We all have those moments where we have a choice to make, and looking back, you realize how impactful it was on where your life ended up.
One of mine was a job I got through the Michigan unemployment office.
I had been laid off (because I took off a summer to do the Fischer Troupe, and thus lost my seniority) from my job at Liberty Loan.
I was young, and freaked out.
The unemployment office sent me out to St. Charles Lumber to apply for a job as an interim bookkeeper (their’s was having some surgery), and, much to my relief, I got the job.
It was a hike to get to St. Charles, but it was just supposed to be for a few months.
They loved me there.
I don’t know what their previous bookkeeper was like, but they loved how quick and accurate my work was.
They loved that I could operate a 10-key calculator by touch.
They loved that I could type up a letter quickly with no spelling errors.
Then two things happened.
First, the car I was driving blew the fuck up.
I was driving to Frankenmuth for rehearsal, and the engine just went kapow and a bunch of black smoke came out from under the hood.
I had only had the car for a few weeks.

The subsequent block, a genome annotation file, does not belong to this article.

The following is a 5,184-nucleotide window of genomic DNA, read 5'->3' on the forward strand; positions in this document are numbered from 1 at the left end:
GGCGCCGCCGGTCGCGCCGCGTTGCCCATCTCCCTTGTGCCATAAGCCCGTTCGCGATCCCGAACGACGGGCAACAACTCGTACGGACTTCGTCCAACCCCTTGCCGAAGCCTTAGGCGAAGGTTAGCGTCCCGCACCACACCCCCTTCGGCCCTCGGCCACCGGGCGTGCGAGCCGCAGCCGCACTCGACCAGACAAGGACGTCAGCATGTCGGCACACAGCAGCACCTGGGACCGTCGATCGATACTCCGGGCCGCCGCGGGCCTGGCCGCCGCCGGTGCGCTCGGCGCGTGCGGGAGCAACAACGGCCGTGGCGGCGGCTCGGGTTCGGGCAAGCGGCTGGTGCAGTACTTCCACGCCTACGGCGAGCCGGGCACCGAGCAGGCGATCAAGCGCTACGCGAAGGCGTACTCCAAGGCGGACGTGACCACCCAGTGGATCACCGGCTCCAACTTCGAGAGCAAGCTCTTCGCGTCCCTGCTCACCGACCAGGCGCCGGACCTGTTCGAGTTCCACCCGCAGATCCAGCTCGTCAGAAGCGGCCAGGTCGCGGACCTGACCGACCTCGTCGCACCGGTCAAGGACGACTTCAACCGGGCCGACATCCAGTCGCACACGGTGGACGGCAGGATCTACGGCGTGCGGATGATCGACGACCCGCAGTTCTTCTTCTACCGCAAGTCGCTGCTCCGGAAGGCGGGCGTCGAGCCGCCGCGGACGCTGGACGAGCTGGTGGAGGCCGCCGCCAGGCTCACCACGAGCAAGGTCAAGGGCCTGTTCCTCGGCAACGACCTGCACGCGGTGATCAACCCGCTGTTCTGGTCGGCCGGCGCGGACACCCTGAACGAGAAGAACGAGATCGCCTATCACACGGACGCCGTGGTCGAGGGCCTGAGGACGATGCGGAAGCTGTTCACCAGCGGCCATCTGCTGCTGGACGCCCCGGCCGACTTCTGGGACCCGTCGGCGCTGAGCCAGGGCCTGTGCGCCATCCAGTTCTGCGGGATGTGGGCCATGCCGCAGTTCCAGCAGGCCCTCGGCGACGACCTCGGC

My stepfather, who had procured the car in the first place, found me another – but now I was a little concerned about the reliability of these used cars. Especially when I was living in Essexville, working in St. Charles, and rehearsing/performing in Frankenmuth.
Essexville to St Charles (37 miles); St Charles to Frankenmuth (27 miles); Frankenmuth to Essexville (24 miles).
You do the math.
The second thing was, Ron and John, the director of the Fischer Troupe and his lover, had opened a candle shop in Frankenmuth and they offered me a job as head sales clerk, and manager/bookkeeper.
Clearly, doing shows and working in Frankenmuth would make the stress regarding my car a lot less worrisome; and I liked Ron and John.
So I gave my notice at St Charles Lumber.
I explained the problem about having to do all that driving and my beater car.
They offered to co-sign a loan for a new (as in not-used) car, if I would stay with them.
I was not prepared for that.
I still quit and went to work for Ron and John, and ended up moving to Los Angeles.
And the rest is history.
But to this day, I wonder what my life would have been like if I had stayed with St Charles Lumber.